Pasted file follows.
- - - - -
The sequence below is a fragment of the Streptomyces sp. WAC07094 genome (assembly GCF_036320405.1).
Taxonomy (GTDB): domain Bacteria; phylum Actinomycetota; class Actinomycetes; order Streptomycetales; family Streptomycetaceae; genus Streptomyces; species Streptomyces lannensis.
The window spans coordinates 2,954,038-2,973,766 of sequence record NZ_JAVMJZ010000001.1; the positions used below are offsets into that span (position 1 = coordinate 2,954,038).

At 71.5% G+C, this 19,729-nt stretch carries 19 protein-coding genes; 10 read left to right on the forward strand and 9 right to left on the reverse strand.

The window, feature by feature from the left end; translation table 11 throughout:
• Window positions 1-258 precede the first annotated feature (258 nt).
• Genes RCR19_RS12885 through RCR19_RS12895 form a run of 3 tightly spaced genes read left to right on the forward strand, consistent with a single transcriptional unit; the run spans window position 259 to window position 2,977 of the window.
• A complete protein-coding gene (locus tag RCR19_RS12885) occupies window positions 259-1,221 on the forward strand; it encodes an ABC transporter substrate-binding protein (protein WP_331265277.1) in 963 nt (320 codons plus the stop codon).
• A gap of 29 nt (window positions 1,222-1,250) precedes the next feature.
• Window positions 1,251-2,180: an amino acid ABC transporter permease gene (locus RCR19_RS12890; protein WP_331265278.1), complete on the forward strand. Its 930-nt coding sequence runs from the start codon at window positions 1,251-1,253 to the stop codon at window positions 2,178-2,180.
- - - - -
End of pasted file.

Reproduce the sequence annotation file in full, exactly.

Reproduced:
The sequence below is a fragment of the Streptomyces sp. WAC07094 genome (assembly GCF_036320405.1).
Taxonomy (GTDB): domain Bacteria; phylum Actinomycetota; class Actinomycetes; order Streptomycetales; family Streptomycetaceae; genus Streptomyces; species Streptomyces lannensis.
The window spans coordinates 2,954,038-2,973,766 of sequence record NZ_JAVMJZ010000001.1; the positions used below are offsets into that span (position 1 = coordinate 2,954,038).

At 71.5% G+C, this 19,729-nt stretch carries 19 protein-coding genes; 10 read left to right on the forward strand and 9 right to left on the reverse strand.

The window, feature by feature from the left end; translation table 11 throughout:
• Window positions 1-258 precede the first annotated feature (258 nt).
• Genes RCR19_RS12885 through RCR19_RS12895 form a run of 3 tightly spaced genes read left to right on the forward strand, consistent with a single transcriptional unit; the run spans window position 259 to window position 2,977 of the window.
• A complete protein-coding gene (locus tag RCR19_RS12885) occupies window positions 259-1,221 on the forward strand; it encodes an ABC transporter substrate-binding protein (protein WP_331265277.1) in 963 nt (320 codons plus the stop codon).
• A gap of 29 nt (window positions 1,222-1,250) precedes the next feature.
• Window positions 1,251-2,180: an amino acid ABC transporter permease gene (locus RCR19_RS12890; protein WP_331265278.1), complete on the forward strand. Its 930-nt coding sequence runs from the start codon at window positions 1,251-1,253 to the stop codon at window positions 2,178-2,180.